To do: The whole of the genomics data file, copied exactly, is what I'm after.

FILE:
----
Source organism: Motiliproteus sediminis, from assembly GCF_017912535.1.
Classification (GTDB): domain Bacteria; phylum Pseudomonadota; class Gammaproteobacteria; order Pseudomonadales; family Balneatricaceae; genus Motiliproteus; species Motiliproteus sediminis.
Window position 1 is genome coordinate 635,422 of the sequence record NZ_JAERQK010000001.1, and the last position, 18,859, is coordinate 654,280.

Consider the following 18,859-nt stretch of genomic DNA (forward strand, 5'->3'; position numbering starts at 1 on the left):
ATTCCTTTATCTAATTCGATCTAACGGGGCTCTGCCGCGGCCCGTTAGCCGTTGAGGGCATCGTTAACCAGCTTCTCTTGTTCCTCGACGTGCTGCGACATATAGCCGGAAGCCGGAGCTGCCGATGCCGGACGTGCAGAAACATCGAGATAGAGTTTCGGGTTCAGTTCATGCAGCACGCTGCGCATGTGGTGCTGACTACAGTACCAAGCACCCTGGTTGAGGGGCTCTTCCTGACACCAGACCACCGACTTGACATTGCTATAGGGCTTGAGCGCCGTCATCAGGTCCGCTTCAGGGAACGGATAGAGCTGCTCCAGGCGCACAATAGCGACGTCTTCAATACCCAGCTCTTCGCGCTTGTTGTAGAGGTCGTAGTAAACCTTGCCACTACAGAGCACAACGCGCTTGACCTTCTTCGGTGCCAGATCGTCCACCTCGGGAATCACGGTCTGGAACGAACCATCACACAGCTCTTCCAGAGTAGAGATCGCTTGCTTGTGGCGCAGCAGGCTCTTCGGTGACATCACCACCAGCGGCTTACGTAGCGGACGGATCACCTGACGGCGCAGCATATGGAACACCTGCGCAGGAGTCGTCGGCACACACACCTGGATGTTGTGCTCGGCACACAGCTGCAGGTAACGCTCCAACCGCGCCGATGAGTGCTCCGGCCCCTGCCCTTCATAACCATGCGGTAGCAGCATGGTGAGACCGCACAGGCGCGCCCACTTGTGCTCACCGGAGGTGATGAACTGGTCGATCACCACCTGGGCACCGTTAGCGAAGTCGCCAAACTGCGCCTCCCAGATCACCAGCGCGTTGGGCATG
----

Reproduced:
Source organism: Motiliproteus sediminis, from assembly GCF_017912535.1.
Classification (GTDB): domain Bacteria; phylum Pseudomonadota; class Gammaproteobacteria; order Pseudomonadales; family Balneatricaceae; genus Motiliproteus; species Motiliproteus sediminis.
Window position 1 is genome coordinate 635,422 of the sequence record NZ_JAERQK010000001.1, and the last position, 18,859, is coordinate 654,280.

Consider the following 18,859-nt stretch of genomic DNA (forward strand, 5'->3'; position numbering starts at 1 on the left):
ATTCCTTTATCTAATTCGATCTAACGGGGCTCTGCCGCGGCCCGTTAGCCGTTGAGGGCATCGTTAACCAGCTTCTCTTGTTCCTCGACGTGCTGCGACATATAGCCGGAAGCCGGAGCTGCCGATGCCGGACGTGCAGAAACATCGAGATAGAGTTTCGGGTTCAGTTCATGCAGCACGCTGCGCATGTGGTGCTGACTACAGTACCAAGCACCCTGGTTGAGGGGCTCTTCCTGACACCAGACCACCGACTTGACATTGCTATAGGGCTTGAGCGCCGTCATCAGGTCCGCTTCAGGGAACGGATAGAGCTGCTCCAGGCGCACAATAGCGACGTCTTCAATACCCAGCTCTTCGCGCTTGTTGTAGAGGTCGTAGTAAACCTTGCCACTACAGAGCACAACGCGCTTGACCTTCTTCGGTGCCAGATCGTCCACCTCGGGAATCACGGTCTGGAACGAACCATCACACAGCTCTTCCAGAGTAGAGATCGCTTGCTTGTGGCGCAGCAGGCTCTTCGGTGACATCACCACCAGCGGCTTACGTAGCGGACGGATCACCTGACGGCGCAGCATATGGAACACCTGCGCAGGAGTCGTCGGCACACACACCTGGATGTTGTGCTCGGCACACAGCTGCAGGTAACGCTCCAACCGCGCCGATGAGTGCTCCGGCCCCTGCCCTTCATAACCATGCGGTAGCAGCATGGTGAGACCGCACAGGCGCGCCCACTTGTGCTCACCGGAGGTGATGAACTGGTCGATCACCACCTGGGCACCGTTAGCGAAGTCGCCAAACTGCGCCTCCCAGATCACCAGCGCGTTGGGCATG